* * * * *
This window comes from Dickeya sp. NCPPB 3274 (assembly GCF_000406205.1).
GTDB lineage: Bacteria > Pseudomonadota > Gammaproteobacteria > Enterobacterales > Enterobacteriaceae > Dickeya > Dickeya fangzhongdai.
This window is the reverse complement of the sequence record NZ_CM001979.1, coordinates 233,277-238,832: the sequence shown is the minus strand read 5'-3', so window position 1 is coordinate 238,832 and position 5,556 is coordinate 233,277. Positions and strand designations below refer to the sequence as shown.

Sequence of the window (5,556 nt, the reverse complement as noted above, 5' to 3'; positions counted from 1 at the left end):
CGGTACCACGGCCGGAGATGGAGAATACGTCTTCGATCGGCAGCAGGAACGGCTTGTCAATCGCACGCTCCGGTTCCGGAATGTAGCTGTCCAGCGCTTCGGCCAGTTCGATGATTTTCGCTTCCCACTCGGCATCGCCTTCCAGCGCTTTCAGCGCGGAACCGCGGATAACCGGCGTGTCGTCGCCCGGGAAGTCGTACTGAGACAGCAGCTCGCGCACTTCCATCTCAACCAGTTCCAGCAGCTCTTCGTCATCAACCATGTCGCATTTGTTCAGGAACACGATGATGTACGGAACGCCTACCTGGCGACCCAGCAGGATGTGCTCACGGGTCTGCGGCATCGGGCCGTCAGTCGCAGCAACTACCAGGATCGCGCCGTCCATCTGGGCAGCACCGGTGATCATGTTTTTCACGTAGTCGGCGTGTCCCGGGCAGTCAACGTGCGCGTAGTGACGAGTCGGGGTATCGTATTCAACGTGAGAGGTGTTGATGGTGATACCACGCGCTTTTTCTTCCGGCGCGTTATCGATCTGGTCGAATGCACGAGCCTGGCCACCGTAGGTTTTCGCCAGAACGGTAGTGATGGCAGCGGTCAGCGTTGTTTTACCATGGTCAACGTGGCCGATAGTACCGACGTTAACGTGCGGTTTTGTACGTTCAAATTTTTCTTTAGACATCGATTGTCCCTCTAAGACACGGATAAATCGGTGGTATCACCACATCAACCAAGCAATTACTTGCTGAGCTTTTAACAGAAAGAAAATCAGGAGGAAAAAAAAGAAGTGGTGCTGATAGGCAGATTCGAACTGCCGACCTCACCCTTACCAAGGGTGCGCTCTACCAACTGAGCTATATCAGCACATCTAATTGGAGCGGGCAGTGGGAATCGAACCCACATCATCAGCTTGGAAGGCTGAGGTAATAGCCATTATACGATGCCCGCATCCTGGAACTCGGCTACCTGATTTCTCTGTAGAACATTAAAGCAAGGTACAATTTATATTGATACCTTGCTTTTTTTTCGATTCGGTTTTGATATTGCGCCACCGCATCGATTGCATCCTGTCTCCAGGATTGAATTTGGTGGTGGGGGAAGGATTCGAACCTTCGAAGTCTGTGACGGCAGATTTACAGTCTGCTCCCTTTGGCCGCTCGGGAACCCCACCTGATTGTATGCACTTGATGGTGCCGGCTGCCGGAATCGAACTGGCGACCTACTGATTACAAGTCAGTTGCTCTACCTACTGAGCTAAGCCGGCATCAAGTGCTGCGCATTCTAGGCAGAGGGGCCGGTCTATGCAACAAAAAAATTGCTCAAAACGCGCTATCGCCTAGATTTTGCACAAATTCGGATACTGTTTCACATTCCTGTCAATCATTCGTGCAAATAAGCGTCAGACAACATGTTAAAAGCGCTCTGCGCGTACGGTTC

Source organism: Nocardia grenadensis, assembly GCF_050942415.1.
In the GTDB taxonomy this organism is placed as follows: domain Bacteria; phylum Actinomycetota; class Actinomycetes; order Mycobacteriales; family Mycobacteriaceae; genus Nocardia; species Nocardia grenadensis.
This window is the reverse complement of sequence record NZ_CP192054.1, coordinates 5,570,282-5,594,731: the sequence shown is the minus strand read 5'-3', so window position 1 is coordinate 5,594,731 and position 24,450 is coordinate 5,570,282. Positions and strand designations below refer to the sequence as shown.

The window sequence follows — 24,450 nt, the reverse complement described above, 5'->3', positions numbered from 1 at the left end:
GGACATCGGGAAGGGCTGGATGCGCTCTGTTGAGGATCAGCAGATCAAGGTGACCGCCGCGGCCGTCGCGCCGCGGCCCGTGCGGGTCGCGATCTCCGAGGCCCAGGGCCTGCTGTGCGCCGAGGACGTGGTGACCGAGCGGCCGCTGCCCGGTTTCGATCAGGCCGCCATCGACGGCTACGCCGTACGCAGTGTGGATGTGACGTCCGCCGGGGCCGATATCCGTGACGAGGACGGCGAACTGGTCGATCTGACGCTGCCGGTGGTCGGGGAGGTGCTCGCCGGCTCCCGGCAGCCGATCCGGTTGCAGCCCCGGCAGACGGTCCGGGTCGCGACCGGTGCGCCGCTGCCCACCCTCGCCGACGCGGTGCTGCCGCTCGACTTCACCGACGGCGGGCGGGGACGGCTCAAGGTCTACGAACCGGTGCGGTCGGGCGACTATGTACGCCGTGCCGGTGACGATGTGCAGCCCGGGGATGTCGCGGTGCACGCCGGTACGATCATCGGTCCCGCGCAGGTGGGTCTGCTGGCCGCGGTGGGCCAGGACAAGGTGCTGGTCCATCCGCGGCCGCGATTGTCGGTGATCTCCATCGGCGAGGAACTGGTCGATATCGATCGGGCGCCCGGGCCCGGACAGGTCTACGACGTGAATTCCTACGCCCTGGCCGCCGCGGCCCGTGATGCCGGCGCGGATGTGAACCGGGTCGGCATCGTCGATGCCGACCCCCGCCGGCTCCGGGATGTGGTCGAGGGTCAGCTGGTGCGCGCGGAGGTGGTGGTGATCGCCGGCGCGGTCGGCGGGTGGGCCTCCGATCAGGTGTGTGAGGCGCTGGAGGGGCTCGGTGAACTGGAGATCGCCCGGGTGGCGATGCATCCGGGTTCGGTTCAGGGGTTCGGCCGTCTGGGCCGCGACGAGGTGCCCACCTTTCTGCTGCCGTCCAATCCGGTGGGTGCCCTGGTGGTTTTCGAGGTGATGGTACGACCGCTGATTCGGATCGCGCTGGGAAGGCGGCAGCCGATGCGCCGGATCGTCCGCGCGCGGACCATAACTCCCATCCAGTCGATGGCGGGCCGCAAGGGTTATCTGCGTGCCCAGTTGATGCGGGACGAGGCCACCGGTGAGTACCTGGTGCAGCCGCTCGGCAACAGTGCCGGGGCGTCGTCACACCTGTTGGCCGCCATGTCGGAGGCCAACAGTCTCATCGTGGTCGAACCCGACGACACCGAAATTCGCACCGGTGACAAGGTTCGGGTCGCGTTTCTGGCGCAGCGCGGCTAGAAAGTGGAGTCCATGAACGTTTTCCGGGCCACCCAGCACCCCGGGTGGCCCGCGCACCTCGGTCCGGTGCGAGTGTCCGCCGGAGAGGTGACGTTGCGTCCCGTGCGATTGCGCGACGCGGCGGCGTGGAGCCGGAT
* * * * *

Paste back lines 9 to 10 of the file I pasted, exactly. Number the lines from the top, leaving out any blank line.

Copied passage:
The window sequence follows — 24,450 nt, the reverse complement described above, 5'->3', positions numbered from 1 at the left end:
GGACATCGGGAAGGGCTGGATGCGCTCTGTTGAGGATCAGCAGATCAAGGTGACCGCCGCGGCCGTCGCGCCGCGGCCCGTGCGGGTCGCGATCTCCGAGGCCCAGGGCCTGCTGTGCGCCGAGGACGTGGTGACCGAGCGGCCGCTGCCCGGTTTCGATCAGGCCGCCATCGACGGCTACGCCGTACGCAGTGTGGATGTGACGTCCGCCGGGGCCGATATCCGTGACGAGGACGGCGAACTGGTCGATCTGACGCTGCCGGTGGTCGGGGAGGTGCTCGCCGGCTCCCGGCAGCCGATCCGGTTGCAGCCCCGGCAGACGGTCCGGGTCGCGACCGGTGCGCCGCTGCCCACCCTCGCCGACGCGGTGCTGCCGCTCGACTTCACCGACGGCGGGCGGGGACGGCTCAAGGTCTACGAACCGGTGCGGTCGGGCGACTATGTACGCCGTGCCGGTGACGATGTGCAGCCCGGGGATGTCGCGGTGCACGCCGGTACGATCATCGGTCCCGCGCAGGTGGGTCTGCTGGCCGCGGTGGGCCAGGACAAGGTGCTGGTCCATCCGCGGCCGCGATTGTCGGTGATCTCCATCGGCGAGGAACTGGTCGATATCGATCGGGCGCCCGGGCCCGGACAGGTCTACGACGTGAATTCCTACGCCCTGGCCGCCGCGGCCCGTGATGCCGGCGCGGATGTGAACCGGGTCGGCATCGTCGATGCCGACCCCCGCCGGCTCCGGGATGTGGTCGAGGGTCAGCTGGTGCGCGCGGAGGTGGTGGTGATCGCCGGCGCGGTCGGCGGGTGGGCCTCCGATCAGGTGTGTGAGGCGCTGGAGGGGCTCGGTGAACTGGAGATCGCCCGGGTGGCGATGCATCCGGGTTCGGTTCAGGGGTTCGGCCGTCTGGGCCGCGACGAGGTGCCCACCTTTCTGCTGCCGTCCAATCCGGTGGGTGCCCTGGTGGTTTTCGAGGTGATGGTACGACCGCTGATTCGGATCGCGCTGGGAAGGCGGCAGCCGATGCGCCGGATCGTCCGCGCGCGGACCATAACTCCCATCCAGTCGATGGCGGGCCGCAAGGGTTATCTGCGTGCCCAGTTGATGCGGGACGAGGCCACCGGTGAGTACCTGGTGCAGCCGCTCGGCAACAGTGCCGGGGCGTCGTCACACCTGTTGGCCGCCATGTCGGAGGCCAACAGTCTCATCGTGGTCGAACCCGACGACACCGAAATTCGCACCGGTGACAAGGTTCGGGTCGCGTTTCTGGCGCAGCGCGGCTAGAAAGTGGAGTCCATGAACGTTTTCCGGGCCACCCAGCACCCCGGGTGGCCCGCGCACCTCGGTCCGGTGCGAGTGTCCGCCGGAGAGGTGACGTTGCGTCCCGTGCGATTGCGCGACGCGGCGGCGTGGAGCCGGAT